Would You Like To Take A Survey? Uber And Waterloo Region Hope So

If you live in Waterloo Region and have used Uber, chances are you got an email yesterday asking you to fill out a survey the Region is conducting as part of its taxi by-law review process. That survey is here, if you’re interested in filling it out.

As part of the email, Uber included some of that helpful coaching that corporations and organizations like to trot out when they want you to lobby for something on their behalf. I understand why they do it, but it sometimes irritates me when it’s done by companies. If I use and enjoy your service, I know what it does and I’m pretty sure I can figure out how to answer a questionnaire in such a way as to hopefully allow myself to keep it. But anyway, let’s take a look at Uber’s points and see if they really do line up with my own thinking, because nobody tells me how to answer a survey.

We need you to tell the city why you love uberX. Here are a few things to consider before completing the survey:
• Regulating to allow “non traditional taxis” like Uber and ridesharing is a good step forward. A hybrid model of regulation includes Uber and ridesharing.

Duh. Uber and the potential for the arrival of other services like it is why we’re here in the first place. If not for Uber, there would be no need to tinker with the existing taxi monopoly. Not sure why they wasted the time and energy writing that one down.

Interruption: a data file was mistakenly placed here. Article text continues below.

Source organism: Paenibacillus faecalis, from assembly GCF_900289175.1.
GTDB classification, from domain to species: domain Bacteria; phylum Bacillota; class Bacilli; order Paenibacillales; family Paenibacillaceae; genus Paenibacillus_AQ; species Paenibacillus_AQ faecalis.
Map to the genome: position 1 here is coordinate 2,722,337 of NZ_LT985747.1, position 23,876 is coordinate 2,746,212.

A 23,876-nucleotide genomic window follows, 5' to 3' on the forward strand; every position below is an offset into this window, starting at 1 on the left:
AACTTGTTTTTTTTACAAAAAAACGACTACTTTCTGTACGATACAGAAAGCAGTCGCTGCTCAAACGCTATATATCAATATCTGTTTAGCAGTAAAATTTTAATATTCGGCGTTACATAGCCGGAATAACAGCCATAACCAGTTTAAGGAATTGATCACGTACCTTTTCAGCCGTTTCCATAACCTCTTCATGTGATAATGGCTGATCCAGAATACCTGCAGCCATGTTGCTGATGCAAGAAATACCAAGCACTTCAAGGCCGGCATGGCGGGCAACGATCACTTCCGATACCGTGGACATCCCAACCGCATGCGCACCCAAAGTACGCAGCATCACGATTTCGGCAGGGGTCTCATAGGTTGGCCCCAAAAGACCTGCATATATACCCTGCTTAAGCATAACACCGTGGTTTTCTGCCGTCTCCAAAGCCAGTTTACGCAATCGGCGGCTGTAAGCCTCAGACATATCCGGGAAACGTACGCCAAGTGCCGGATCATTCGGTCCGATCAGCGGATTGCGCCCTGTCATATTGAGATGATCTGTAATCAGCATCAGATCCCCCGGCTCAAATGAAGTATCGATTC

• Vehicle supply caps are bad public policy. They mean decreased access to earning opportunities for drivers and longer ETAs for riders.

Makes sense. More vehicles on the road means greater availability when we need one, it creates jobs since people have to drive them, and competition is almost always a good thing.

• Regulated fares = dramatically higher fares. They also mean lower hourly driver earnings and worse reliability of service for riders.

I’m not in a position to understand how the lower earnings part works unless the idea is that higher rates means less customers, but I’m going to give this one a pass too because even though it makes no sense, describing taxi services around the world as sometimes unreliable is accurate. I base this on the number of times I’ve been left standing in the fucking cold in front of the only possible entrance to a building yet somehow the taxi I called managed to miss me even though the office says he waited for 10 minutes. Never mind that I’ve been out here for 20 and haven’t seen a single car stop here. The cabs can get away with that shit right now because if you need a ride in a pinch, who else are you going to call? If you open up the regulations and create competition based not only on allowing new players into the market but also cost, everyone who’s serious about wanting to make money at this is going to have to up their game.

• Requiring the use of cameras in ridesharing vehicles is unnecessary where trips are pre-booked through the Uber app and riders know who is driving them, the trip is GPS logged, with feedback and ratings after every trip.